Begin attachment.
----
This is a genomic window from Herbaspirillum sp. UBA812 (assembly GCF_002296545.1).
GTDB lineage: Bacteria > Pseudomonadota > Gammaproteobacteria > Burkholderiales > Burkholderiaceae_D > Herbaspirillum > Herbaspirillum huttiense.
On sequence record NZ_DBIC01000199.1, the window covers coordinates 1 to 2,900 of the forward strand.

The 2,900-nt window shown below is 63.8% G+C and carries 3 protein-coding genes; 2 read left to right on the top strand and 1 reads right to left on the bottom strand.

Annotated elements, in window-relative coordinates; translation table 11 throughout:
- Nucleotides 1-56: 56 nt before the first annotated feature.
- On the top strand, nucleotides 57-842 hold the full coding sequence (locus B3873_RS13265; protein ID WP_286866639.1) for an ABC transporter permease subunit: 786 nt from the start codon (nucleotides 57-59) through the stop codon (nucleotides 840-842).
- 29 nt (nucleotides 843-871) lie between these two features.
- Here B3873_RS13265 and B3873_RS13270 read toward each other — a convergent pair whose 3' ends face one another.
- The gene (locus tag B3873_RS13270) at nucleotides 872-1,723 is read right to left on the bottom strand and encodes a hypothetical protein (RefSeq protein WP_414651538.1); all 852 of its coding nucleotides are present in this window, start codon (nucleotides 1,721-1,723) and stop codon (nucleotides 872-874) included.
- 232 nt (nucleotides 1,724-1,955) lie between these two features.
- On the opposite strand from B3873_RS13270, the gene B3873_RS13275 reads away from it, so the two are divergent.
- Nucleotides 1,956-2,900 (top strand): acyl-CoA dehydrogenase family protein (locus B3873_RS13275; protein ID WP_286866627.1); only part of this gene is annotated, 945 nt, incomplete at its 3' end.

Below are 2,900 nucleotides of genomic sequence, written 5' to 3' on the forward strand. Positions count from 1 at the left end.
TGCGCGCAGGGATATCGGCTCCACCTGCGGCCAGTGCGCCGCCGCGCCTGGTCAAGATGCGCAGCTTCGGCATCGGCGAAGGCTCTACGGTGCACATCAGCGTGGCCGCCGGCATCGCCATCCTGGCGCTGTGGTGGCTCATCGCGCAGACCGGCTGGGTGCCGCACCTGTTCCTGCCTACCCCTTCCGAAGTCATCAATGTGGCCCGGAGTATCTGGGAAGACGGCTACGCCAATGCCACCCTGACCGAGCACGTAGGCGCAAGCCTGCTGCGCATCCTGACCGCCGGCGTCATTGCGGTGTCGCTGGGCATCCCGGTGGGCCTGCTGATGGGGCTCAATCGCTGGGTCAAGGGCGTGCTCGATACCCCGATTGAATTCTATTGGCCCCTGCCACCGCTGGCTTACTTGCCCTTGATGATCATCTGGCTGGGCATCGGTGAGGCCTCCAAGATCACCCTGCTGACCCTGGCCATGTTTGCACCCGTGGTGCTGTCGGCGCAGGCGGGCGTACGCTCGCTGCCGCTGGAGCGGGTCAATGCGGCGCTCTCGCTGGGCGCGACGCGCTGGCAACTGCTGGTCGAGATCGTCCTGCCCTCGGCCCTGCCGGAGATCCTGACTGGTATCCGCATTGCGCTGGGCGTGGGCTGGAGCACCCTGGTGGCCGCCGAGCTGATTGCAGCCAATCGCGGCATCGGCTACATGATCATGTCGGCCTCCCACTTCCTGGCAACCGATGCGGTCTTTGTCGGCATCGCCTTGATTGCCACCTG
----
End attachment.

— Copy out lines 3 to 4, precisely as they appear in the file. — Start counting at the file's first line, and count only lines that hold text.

On sequence record NZ_DBIC01000199.1, the window covers coordinates 1 to 2,900 of the forward strand.

The 2,900-nt window shown below is 63.8% G+C and carries 3 protein-coding genes; 2 read left to right on the top strand and 1 reads right to left on the bottom strand.